The St. Louis Woman Of Paris

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“That such a childhood produced an expatriate,” Rose writes, “is not surprising. What better response to the fear of exile than voluntary expatriation? They’ might drive you out of your home any minute, whether ‘they’ were your parents or rampaging white bigots.” Josephine left St. Louis at thirteen and rarely looked back; she worked in a bar, got married and divorced, danced for pennies in the street, and was married again—all by the time she was fourteen.

At fifteen she graduated from a threadbare troupe called the Dixie Steppers into the cast of Shuffle Along, the first all-black musical to reach Broadway during the twenties. Dancing with more abandon than skill while mugging furiously, she stole scene after scene. “She was not beautiful,” the singer Adelaide Hall remembered, “but she was fascinating.”

Her Paris triumph was followed by two and a half years of mostly successful touring that took her to twenty-four countries but also reinforced the lesson that race would always impose risks upon her that other performers never needed to run. In Vienna her dancing was denounced as “decadent”; in Zagreb students interrupted her performance to shout “Long live Croatian culture! Down with vulgarity!”; the Munich authorities banned her entirely.

“I don’t want to live without Paris,” she said upon her return to the city that would always remain her sanctuary. “It’s my country....I have to be worthy of Paris. I want to become an artist.” With the encouragement of her lover and manager—a former plasterer and sometime gigolo named Pepito who wore a monocle and claimed to be a count—she did just that, mastering French (and becoming a French citizen), tempering the raw energy that first propelled her to stardom, adopting dancing and singing styles better suited to the traditional music-hall revues that now eagerly formed around her. E. E. Cummings, who saw her perform again in 1930, could hardly believe she was the same person.

She wasn’t, exactly. She had become “La Baker,” a fixture of French night life and an international star for three decades. Thereafter her tentative visits to America served mostly to remind her that while French exoticism could be trying, homegrown racism was a sood deal worse.

Josephine Baker’s biographer had to cope with the fact that Baker produced six mutually contradictory memoirs.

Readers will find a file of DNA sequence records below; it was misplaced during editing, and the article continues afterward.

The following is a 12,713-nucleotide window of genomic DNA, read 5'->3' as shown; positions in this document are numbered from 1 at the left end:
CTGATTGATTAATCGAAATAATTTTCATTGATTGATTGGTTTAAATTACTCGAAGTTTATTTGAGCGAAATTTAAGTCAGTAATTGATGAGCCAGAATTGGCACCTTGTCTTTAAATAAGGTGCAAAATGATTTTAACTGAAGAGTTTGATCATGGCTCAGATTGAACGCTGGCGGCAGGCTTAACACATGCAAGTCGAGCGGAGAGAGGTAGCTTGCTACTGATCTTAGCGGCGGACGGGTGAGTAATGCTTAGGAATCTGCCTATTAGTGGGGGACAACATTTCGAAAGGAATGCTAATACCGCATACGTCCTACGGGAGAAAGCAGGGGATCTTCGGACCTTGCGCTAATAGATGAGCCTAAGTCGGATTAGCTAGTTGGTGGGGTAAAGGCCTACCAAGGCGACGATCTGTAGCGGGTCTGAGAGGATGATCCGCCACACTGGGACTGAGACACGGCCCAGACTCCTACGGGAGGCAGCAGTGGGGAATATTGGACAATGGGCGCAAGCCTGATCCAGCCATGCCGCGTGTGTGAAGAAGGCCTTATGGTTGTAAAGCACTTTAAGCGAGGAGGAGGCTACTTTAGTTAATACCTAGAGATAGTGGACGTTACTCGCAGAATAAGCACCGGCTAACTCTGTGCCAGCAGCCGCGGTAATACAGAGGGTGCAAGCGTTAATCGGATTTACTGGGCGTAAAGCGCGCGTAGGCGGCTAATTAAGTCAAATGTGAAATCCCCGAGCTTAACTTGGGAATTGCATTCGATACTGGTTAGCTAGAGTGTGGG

Phyllis Rose is admirably fair-minded, understanding of the special obstacles race placed in her subject’s path but unblinking in the face of her follies—her infidelities and profligacy and egotism, the maddening inconsistency that made her admire equally Dr. Martin Luther King, Jr., and Mussolini. And she is undaunted even by the chronic desire to rewrite her own legend that led Baker to collaborate in writing six mutually contradictory “memoirs,” so muddling the facts, as Rose admits, as to render her life finally “unreproducible in its details.” The reasons for this relentless reordering of her past, her biographer believes, lay in Baker’s inbred need for total con- trol of every aspect of her life, even in retrospect; for all her onstage self-confidence, offstage she was never sure who she was, let alone who she once had been.

Still, the broad outlines of Josephine’s career are remarkable enough to hold any reader’s interest. After earning the Medal of the Resistance during World War II, smuggling to Allied agents in Lisbon and North Africa information pinned inside her underwear, she announced she would leave the stage in order to create an international tourist attraction around her château, complete with nightclub, miniature golf, and the Jorama, a wax museum devoted entirely to gussied-up scenes from its builder’s life. It was not a success.

Nor was her next project: amassing a “rainbow tribe” that grew to include a dozen children of nearly every creed and color, adopted one by one during her travels overseas and meant to serve as living proof that color didn’t count. (Her fourth husband finally left her when the tally reached twelve.) Her new role as “wholesale mother” required her to spend most of her time away from her brood, appearing wherever she could get a booking just to pay the bills. It didn’t work. In 1968 she and her variegated children were evicted, forced to seek shelter in a villa proffered by another glamorous American expatriate, Princess Grace of Monaco.

Baker married for a fifth time, continued to tour despite a heart attack, and in 1975, at the age of sixty-nine, returned to the Paris music-hall stage in Joséphine, a series of gaudy tableaux illustrating the latest revised standard version of her life. Six years had passed since she last had been asked to play the city she still considered “my country,” but the opening was a triumph, and she bathed in the applause, tears streaming from beneath her sequined eyelids.

Two days later she died in her sleep. A cerebral hemorrhage was the official cause, but a friend suggested she had died of joy.